What’s the book about? It’s about being ‘prodigal.’ The word ‘prodigal’ is an English word that means recklessly extravagant, spending to the point of poverty. The dictionaries tell us that the word can be understood in a more negative or a more positive sense. The more positive meaning is to be lavishly and sacrificially abundant in giving. The more negative sense is to be wasteful and irresponsible in one’s spending. (Some people think prodigal means ‘wayward,’ but there is no dictionary that indicates that the word means ‘immoral.’) The negative sense obviously applies to the actions of the younger brother in the Luke 15 parable. But is there any sense in which God can be called ‘prodigal’? I think so.

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Written by Matthew

October 27, 2008 at 4:47 pm

NYT: Finding Jesus on Facebook

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Saturday’s New York Times has an article about churches using up-to-date technology to cater to the younger generation. It mentions Redeemer Presbyterian Church and its Beta Groups, one of which Susan and I are leading this fall.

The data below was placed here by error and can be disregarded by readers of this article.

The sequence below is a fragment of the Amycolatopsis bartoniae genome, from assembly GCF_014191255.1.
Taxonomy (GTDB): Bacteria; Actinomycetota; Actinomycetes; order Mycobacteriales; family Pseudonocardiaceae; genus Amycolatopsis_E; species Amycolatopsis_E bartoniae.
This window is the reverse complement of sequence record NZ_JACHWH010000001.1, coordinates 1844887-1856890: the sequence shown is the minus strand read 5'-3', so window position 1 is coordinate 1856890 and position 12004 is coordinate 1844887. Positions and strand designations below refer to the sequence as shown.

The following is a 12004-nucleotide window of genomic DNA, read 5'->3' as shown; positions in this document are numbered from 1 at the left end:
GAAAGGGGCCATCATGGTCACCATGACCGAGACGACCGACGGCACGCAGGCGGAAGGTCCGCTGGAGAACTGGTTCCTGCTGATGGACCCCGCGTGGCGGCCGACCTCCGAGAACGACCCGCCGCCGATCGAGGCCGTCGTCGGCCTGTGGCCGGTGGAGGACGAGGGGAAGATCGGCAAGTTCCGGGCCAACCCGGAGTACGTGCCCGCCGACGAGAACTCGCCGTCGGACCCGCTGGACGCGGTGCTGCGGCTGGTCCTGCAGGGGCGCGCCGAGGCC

Redeemer is also bringing the Internet into the chapel. At a Redeemer service on the Upper West Side, a group of college graduates were in the back of the room tapping away on laptops.

They helped newcomers sign up for a “Beta group,” a seven-week fellowship group meeting in different parts of the city. Using a Google map, people could browse by neighborhood, check for a special focus, like all-women or artists-only groups, then sign up by clicking the group they wanted and entering their name and e-mail address.